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Allergy Eyes

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What Is It and Why Does It Happen To Me?

First, let us  talk about what allergies are, why we get them and the various types that affect us.  Simply put, allergies are a normal inflammatory response of our body as it tries to get rid of materials and chemicals in contact with one of the body’s surfaces.  In terms of our eyes, the conjunctiva, the thin translucent membrane that covers the inside of our eyelids and the white part of our eye is contaminated with pollen, animal dander, dust and other chemical irritants.  Our body’s immune system is then recruited to get rid of these irritants.  The actual process is complicated.  Think of this as a waterfall of chemicals and immune cells that affect various parts of the body.  Ultimately, there is a release of a chemical called histamine.  Histamine causes the itching, burning, swelling, and redness of the ocular surface, as well as all other mucous membranes in our body such as our nose, throat and mouth.

Allergies come in many different forms.  Some people suffer from seasonal allergies to things like pine pollen or ragweed.  This type of allergy is usually very symptomatic but fortunately short lived.   When the pollen goes away, so does the allergy.  Other people suffer from perennial allergies to things like animal dander, dust, detergents, or even wool or other synthetic materials.  These allergies are typically less symptomatic but present all year long.  can also be made worse by conditions like dry eyes.  Think of it like this, the function of your tears is to wash away irritants.  If there is an abnormal amount of tears being made then the irritants and pollen are not washed away and stay in contact with the ocular surface for a longer period of time causing more inflammation.

What are the Symptoms?

Common symptoms of allergies include itchy, red eyes; running nose, head congestion and sneezing.  Not all people get all of these symptoms though.  Sometimes people can have the nasal issues without the eyes being involved and vice-versa.  In ocular allergies, your eyelids also typically feel swollen or that there is something under the eyelids.  What actually happens is that the conjunctiva gets little bumps on the underside of the eyelid, think of them as little hives.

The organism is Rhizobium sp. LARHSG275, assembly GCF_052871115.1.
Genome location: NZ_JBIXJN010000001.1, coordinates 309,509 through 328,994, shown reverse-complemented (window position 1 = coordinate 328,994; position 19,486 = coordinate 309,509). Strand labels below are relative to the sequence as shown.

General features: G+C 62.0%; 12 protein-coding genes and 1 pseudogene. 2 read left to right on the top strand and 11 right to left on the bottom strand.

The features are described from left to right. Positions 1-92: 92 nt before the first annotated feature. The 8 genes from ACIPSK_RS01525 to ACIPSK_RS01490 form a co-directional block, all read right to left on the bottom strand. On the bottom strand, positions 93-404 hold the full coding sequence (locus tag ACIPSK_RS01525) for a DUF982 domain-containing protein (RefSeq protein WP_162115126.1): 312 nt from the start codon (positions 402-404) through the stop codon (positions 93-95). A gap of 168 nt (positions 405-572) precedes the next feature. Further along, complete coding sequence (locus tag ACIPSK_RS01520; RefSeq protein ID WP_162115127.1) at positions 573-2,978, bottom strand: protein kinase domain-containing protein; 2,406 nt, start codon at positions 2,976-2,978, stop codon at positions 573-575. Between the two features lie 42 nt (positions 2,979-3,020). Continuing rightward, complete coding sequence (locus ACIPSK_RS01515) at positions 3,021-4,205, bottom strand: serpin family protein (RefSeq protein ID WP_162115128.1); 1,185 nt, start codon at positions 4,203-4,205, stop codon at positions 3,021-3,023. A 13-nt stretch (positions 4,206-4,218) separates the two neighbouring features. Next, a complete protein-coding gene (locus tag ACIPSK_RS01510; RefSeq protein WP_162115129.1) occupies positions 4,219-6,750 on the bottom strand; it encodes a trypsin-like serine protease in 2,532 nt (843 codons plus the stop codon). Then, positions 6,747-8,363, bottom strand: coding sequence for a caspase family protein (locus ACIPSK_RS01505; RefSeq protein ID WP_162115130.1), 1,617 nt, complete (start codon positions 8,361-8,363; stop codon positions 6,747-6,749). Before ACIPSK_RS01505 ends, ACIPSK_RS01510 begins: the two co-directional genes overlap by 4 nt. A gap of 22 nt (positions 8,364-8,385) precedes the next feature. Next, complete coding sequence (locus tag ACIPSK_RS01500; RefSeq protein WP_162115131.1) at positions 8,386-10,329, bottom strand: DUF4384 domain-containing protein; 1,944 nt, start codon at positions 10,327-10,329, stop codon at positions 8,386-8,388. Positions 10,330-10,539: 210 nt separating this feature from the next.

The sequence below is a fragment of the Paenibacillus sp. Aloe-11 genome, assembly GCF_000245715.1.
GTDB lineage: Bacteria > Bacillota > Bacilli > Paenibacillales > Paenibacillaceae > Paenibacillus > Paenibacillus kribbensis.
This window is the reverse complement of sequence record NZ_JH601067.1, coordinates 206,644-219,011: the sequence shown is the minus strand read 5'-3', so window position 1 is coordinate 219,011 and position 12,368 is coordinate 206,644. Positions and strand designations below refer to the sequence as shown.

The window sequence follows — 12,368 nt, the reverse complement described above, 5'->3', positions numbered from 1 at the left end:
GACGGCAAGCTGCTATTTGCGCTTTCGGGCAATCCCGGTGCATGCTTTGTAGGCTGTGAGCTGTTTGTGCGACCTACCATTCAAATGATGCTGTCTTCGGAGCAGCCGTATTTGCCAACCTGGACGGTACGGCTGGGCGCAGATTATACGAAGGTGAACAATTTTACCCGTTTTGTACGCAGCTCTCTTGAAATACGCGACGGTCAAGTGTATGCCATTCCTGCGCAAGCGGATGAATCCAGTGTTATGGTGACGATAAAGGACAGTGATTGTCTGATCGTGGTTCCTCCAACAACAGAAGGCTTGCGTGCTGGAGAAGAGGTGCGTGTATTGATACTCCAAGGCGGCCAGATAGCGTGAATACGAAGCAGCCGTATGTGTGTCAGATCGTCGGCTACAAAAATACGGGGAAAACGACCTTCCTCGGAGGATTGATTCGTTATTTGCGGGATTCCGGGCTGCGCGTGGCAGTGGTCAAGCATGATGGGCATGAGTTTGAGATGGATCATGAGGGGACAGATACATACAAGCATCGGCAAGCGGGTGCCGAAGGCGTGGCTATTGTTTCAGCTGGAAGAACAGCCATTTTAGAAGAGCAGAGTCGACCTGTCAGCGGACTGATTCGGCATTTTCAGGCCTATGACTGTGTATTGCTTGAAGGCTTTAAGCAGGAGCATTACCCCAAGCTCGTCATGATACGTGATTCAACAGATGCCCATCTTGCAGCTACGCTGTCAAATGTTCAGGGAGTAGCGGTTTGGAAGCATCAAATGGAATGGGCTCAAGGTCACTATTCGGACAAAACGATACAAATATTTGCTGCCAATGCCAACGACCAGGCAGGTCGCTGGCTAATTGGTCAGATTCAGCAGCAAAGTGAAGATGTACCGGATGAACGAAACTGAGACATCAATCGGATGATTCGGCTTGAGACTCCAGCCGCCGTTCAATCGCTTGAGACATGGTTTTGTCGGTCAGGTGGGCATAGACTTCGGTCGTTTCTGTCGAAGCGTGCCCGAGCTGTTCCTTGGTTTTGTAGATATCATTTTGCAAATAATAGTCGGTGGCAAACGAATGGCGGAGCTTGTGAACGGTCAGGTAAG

How do we treat it?

The first step is to accurately determine the cause and type of allergies and then discuss treatment options.  There are many therapies available to treat the various forms of allergies.  The therapy that is right for you is dependant on the type and severity of allergies that you suffer from.  Our goal is to not only make you more comfortable but also to prevent the long term damage that allergies have on your eyes.  Seasonal allergies to pollen are treated very differently then perennial allergies which are due to a more constant exposure.  People can have general allergies and no ocular problems or vice-versa.  Treatment usually includes a combination of avoidance, cold compresses to reduce localized swelling, topical homeopathic remedies, topical antihistamines and steroids, and occasionally oral antihistamines such as Benadryl or nasal inhalers.   In many cases the allergic response is advanced and treatments may not provide immediate results.  Ideally, the sooner we can treat the allergies once they show up the better our chances for immediate relief.  If you suffer from ocular allergies see us or your general physician for a consultation to make your eyes more comfortable.  If you suffer from seasonal or even year round allergies make an appointment with eye Consultants so we can get a head of the allergies this year and make it a symptom free Spring. 

Written by Scot Morris

Dr. Morris, a nationally renowned expert on dry eyes and technology, brings an unparalleled level of experience and expertise to our mountain community. He is a featured international speaker and educator on various subjects, and his enthusiasm for teaching shows through in his everyday interactions with his patients. He also has multiple publications, both professional journal articles and books to his credit. He also directs an ophthalmic consulting service, Morris Education & Consulting Associates, and is a founder of 4ECP’s. He is a member of the American Board of Optometry, the Colorado Optometric Association, and the American Academy of Optometry. He currently serves as the Chief Optometric Editor for Optometric Management. In 2015, he was voted one of the 50 most influential people in the eye care industry. He received his Doctor of Optometry from Indiana University in 1996. After his externship at Bascom Palmer Eye Institute in Miami, he completed a residency in ocular disease and refractive surgery at Triad Eye Medical Center in Tulsa, OK. He then served as the cornea and refractive clinical director of Discover Vision Centers, a multidisciplinary subspecialty practice in Kansas City, for 5 years before moving to Colorado in 2002. He worked at a refractive surgery practice in Denver for 2 years before buying the optometric practice in Conifer in 2004. He lives in Conifer with his wife Kelly, and two sons, Drew and Aiden.
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